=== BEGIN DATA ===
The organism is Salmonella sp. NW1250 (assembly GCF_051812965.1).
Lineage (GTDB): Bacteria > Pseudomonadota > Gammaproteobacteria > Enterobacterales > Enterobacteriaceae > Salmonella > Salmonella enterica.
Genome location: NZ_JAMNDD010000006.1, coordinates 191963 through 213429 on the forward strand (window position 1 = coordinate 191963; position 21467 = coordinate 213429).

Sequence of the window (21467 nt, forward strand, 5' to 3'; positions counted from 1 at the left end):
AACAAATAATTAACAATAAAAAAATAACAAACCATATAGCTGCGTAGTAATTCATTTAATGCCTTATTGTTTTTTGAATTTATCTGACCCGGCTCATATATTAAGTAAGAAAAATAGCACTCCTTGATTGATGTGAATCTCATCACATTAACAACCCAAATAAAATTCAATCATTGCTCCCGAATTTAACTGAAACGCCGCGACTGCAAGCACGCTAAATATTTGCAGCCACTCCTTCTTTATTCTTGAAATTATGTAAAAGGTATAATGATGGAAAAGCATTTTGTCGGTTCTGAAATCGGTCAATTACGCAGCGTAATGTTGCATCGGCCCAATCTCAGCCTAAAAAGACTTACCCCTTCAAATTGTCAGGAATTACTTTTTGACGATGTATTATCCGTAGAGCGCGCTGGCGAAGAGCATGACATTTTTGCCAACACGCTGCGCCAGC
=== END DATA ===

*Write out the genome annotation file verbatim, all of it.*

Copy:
The organism is Salmonella sp. NW1250 (assembly GCF_051812965.1).
Lineage (GTDB): Bacteria > Pseudomonadota > Gammaproteobacteria > Enterobacterales > Enterobacteriaceae > Salmonella > Salmonella enterica.
Genome location: NZ_JAMNDD010000006.1, coordinates 191963 through 213429 on the forward strand (window position 1 = coordinate 191963; position 21467 = coordinate 213429).

Sequence of the window (21467 nt, forward strand, 5' to 3'; positions counted from 1 at the left end):
AACAAATAATTAACAATAAAAAAATAACAAACCATATAGCTGCGTAGTAATTCATTTAATGCCTTATTGTTTTTTGAATTTATCTGACCCGGCTCATATATTAAGTAAGAAAAATAGCACTCCTTGATTGATGTGAATCTCATCACATTAACAACCCAAATAAAATTCAATCATTGCTCCCGAATTTAACTGAAACGCCGCGACTGCAAGCACGCTAAATATTTGCAGCCACTCCTTCTTTATTCTTGAAATTATGTAAAAGGTATAATGATGGAAAAGCATTTTGTCGGTTCTGAAATCGGTCAATTACGCAGCGTAATGTTGCATCGGCCCAATCTCAGCCTAAAAAGACTTACCCCTTCAAATTGTCAGGAATTACTTTTTGACGATGTATTATCCGTAGAGCGCGCTGGCGAAGAGCATGACATTTTTGCCAACACGCTGCGCCAGC